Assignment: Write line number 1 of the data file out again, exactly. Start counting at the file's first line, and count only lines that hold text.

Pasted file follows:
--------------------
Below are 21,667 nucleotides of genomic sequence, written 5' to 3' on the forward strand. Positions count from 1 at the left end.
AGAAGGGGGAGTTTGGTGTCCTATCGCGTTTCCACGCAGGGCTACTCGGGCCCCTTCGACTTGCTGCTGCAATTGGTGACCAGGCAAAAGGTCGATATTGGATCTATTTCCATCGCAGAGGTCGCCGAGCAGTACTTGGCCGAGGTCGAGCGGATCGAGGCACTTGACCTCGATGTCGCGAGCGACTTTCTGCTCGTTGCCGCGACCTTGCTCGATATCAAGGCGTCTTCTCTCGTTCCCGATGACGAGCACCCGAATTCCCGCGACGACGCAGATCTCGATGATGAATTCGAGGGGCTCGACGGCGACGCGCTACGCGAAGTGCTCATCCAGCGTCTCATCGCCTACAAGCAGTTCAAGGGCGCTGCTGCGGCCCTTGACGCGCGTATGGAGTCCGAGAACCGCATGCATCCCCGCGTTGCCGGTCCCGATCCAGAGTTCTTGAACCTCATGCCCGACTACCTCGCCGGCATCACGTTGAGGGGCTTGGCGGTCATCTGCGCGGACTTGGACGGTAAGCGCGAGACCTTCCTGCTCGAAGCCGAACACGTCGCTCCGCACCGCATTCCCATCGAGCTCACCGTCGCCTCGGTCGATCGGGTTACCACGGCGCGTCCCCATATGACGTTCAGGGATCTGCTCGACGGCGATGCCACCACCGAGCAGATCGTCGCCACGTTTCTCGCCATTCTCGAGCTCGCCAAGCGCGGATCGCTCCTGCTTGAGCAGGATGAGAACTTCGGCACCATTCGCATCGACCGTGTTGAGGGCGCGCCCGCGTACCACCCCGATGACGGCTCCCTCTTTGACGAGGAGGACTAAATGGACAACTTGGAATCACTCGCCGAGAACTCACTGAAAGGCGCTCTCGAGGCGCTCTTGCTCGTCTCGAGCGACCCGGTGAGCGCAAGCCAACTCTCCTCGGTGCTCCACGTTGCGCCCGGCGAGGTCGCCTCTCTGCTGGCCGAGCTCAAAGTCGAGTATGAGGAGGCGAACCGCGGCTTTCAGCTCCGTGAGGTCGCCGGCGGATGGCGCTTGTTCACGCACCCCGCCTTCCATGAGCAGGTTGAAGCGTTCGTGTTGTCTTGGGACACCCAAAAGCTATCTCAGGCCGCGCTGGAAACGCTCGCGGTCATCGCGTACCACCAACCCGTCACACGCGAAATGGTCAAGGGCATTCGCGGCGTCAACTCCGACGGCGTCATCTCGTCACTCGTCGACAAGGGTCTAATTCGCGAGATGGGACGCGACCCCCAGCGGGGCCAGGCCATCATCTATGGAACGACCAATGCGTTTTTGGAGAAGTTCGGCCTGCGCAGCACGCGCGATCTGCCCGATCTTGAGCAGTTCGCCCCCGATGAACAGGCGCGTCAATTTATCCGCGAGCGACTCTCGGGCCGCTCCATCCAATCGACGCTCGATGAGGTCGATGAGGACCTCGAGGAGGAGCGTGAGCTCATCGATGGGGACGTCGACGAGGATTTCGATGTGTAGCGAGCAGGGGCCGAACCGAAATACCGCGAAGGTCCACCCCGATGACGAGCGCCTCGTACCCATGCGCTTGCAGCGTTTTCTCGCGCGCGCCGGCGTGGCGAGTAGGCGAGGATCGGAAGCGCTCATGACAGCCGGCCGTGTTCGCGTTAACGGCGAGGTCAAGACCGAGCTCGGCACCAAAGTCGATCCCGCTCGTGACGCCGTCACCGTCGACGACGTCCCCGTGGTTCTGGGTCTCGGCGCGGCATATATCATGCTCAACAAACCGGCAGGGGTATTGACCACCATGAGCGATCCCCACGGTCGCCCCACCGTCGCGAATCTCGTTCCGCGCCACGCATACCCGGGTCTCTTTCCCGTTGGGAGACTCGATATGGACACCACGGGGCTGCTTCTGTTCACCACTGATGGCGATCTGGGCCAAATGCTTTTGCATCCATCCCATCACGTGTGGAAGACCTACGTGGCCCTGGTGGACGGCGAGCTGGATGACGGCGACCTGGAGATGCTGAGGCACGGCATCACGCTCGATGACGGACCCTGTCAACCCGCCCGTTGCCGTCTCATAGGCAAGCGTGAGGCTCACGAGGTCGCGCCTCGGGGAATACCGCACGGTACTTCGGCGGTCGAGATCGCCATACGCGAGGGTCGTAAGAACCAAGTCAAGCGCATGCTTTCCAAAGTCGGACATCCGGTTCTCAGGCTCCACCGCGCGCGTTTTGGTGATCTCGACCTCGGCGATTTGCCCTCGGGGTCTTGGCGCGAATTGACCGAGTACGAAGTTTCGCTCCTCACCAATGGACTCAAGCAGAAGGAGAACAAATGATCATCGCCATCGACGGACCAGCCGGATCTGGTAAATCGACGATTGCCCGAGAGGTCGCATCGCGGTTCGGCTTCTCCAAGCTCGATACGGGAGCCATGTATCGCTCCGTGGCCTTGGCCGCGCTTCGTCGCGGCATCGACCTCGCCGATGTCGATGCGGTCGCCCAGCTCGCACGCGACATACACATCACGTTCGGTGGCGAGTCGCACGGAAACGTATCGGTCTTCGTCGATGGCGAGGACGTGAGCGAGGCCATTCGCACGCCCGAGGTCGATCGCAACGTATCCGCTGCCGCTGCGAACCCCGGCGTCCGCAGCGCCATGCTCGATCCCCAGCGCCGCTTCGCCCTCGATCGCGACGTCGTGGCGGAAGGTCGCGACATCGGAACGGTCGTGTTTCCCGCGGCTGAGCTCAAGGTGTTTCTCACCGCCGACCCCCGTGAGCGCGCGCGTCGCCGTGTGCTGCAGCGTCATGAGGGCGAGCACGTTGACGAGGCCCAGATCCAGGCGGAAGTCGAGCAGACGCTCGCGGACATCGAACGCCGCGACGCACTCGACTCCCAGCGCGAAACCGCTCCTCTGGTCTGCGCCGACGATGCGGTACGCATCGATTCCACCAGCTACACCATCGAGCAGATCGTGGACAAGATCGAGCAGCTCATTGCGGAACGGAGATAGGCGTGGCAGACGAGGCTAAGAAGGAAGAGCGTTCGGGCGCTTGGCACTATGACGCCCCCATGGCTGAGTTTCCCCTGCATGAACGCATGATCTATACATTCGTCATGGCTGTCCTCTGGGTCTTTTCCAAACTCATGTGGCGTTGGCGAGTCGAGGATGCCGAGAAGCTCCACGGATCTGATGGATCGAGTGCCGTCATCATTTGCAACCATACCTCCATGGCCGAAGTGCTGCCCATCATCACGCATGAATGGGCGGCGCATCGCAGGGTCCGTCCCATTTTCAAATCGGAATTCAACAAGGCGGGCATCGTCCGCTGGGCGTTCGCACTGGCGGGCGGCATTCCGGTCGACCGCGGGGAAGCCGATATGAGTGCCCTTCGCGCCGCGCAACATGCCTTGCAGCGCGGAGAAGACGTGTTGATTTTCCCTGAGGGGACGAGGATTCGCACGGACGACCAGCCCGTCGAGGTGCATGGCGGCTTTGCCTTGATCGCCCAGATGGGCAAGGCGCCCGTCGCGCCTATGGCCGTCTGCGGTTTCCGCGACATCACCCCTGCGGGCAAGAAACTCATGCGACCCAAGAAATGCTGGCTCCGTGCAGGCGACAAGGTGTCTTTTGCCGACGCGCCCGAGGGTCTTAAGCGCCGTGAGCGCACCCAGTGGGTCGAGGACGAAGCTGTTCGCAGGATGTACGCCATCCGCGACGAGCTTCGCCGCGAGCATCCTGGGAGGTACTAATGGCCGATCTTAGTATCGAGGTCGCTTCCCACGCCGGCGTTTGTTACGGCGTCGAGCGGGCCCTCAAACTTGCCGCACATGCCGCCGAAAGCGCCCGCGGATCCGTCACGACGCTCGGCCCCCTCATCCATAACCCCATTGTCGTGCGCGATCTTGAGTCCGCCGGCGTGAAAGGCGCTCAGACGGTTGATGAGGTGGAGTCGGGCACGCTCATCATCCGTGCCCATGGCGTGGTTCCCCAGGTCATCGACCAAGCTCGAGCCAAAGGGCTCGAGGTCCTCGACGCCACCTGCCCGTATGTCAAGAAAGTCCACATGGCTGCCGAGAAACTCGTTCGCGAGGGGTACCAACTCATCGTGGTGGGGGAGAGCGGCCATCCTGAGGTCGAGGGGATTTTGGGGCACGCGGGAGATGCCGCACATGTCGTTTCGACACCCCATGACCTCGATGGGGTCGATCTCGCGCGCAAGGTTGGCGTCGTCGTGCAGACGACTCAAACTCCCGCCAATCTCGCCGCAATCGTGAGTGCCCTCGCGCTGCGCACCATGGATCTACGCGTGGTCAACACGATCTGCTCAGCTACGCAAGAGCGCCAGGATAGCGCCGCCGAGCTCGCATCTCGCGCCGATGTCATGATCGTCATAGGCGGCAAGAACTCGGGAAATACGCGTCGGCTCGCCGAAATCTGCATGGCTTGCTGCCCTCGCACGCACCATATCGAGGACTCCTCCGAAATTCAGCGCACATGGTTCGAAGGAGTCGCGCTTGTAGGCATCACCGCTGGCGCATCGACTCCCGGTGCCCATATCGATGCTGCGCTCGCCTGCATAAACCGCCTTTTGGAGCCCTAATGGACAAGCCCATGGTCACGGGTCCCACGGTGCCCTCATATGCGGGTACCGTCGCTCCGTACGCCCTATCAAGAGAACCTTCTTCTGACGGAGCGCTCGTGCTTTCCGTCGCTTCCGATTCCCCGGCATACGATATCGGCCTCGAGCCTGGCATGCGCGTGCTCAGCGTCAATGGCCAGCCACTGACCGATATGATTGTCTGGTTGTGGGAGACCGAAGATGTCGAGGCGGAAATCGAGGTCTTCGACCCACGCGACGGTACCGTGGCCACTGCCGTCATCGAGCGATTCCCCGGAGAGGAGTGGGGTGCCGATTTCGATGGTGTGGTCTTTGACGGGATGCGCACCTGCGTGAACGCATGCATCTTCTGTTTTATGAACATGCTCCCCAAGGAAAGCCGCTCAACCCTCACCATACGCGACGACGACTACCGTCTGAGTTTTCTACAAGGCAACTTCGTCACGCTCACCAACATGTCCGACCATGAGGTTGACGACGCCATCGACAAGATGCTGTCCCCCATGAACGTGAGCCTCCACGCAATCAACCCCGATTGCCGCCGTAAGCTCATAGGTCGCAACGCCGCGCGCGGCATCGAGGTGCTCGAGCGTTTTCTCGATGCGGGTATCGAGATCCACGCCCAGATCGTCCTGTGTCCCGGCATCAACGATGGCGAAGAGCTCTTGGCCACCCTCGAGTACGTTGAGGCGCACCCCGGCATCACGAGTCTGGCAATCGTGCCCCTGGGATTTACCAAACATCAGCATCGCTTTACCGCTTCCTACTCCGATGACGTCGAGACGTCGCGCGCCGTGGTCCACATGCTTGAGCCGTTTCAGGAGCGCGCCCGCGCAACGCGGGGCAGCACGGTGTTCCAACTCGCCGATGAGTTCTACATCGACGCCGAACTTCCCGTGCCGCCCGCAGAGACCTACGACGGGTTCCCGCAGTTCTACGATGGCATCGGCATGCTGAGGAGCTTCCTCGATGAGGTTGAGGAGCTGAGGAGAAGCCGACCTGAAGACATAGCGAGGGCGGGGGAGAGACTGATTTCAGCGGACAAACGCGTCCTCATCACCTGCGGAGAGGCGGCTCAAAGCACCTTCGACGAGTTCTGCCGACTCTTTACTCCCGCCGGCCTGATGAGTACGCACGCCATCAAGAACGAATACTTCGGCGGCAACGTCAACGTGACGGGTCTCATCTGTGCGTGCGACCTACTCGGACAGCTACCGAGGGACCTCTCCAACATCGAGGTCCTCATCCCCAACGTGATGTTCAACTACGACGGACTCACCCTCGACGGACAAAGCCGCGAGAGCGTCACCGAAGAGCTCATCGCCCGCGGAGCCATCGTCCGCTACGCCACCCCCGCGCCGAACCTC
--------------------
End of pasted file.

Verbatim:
Below are 21,667 nucleotides of genomic sequence, written 5' to 3' on the forward strand. Positions count from 1 at the left end.